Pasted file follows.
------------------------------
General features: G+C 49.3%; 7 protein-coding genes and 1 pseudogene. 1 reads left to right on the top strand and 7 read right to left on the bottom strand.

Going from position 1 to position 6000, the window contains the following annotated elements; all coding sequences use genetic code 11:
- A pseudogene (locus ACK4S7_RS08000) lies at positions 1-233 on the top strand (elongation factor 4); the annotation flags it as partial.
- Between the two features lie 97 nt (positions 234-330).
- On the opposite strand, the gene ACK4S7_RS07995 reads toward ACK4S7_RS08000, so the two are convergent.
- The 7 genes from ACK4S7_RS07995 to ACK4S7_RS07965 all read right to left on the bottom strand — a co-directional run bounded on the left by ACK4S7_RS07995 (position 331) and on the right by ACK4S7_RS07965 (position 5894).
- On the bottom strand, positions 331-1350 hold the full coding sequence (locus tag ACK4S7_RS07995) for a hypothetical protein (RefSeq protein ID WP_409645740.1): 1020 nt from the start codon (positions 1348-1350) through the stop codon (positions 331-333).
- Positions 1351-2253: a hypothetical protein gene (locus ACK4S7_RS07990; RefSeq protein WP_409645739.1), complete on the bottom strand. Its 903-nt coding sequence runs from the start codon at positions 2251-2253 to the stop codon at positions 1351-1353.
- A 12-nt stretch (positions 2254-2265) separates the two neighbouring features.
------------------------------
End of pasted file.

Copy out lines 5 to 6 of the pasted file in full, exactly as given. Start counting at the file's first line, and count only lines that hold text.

- On the opposite strand, the gene ACK4S7_RS07995 reads toward ACK4S7_RS08000, so the two are convergent.
- The 7 genes from ACK4S7_RS07995 to ACK4S7_RS07965 all read right to left on the bottom strand — a co-directional run bounded on the left by ACK4S7_RS07995 (position 331) and on the right by ACK4S7_RS07965 (position 5894).